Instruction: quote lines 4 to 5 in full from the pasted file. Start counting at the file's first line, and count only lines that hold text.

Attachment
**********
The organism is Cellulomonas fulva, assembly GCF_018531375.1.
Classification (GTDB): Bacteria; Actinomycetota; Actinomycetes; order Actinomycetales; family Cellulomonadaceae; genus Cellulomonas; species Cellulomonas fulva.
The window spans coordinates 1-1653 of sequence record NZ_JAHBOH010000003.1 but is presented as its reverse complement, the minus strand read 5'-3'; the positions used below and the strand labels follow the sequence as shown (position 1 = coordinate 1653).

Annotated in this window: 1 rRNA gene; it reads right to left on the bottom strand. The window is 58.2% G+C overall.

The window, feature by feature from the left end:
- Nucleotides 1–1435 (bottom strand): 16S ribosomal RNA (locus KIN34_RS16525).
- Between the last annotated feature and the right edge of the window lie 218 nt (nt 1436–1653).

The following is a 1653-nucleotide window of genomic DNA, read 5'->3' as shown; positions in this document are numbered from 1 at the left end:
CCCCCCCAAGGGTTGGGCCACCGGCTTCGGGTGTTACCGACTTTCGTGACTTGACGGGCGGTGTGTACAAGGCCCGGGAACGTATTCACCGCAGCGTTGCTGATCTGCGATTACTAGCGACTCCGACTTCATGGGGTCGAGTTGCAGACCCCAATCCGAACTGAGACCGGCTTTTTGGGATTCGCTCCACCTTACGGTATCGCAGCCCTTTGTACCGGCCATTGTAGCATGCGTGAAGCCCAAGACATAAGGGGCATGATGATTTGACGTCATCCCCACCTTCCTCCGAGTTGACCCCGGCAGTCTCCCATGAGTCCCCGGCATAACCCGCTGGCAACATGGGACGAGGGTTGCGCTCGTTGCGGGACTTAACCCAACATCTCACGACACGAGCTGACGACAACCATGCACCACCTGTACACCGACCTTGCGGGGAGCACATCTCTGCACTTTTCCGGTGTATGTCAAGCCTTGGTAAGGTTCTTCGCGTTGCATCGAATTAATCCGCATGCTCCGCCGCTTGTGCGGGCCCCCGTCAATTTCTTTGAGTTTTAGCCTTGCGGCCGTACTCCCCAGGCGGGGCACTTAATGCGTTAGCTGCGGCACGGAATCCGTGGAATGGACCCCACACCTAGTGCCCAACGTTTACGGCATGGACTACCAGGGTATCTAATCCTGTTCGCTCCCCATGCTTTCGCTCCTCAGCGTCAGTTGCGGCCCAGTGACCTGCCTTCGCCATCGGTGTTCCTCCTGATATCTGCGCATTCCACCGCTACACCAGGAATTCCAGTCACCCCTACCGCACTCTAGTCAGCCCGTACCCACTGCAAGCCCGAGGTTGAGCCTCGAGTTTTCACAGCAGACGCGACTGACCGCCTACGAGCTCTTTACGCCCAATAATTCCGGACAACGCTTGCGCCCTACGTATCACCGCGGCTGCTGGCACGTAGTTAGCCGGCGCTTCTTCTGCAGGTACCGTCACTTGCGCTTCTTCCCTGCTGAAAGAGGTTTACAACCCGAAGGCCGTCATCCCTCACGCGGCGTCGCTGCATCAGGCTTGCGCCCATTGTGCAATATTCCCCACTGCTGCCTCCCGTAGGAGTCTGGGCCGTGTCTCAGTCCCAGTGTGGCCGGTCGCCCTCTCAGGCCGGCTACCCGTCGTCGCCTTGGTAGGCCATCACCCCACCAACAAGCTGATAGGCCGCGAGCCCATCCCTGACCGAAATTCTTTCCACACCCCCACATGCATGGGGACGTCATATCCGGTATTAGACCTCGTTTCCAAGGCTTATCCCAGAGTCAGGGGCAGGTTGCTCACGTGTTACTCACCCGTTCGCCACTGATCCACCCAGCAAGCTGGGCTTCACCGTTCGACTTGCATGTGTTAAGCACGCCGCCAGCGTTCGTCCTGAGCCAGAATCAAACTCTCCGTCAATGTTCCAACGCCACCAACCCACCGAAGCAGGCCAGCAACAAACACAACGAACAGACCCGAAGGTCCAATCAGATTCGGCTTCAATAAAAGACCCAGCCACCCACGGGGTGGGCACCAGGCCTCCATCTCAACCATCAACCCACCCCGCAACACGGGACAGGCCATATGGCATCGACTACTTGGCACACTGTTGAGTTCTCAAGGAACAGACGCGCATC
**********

Annotated in this window: 1 rRNA gene; it reads right to left on the bottom strand. The window is 58.2% G+C overall.

The window, feature by feature from the left end: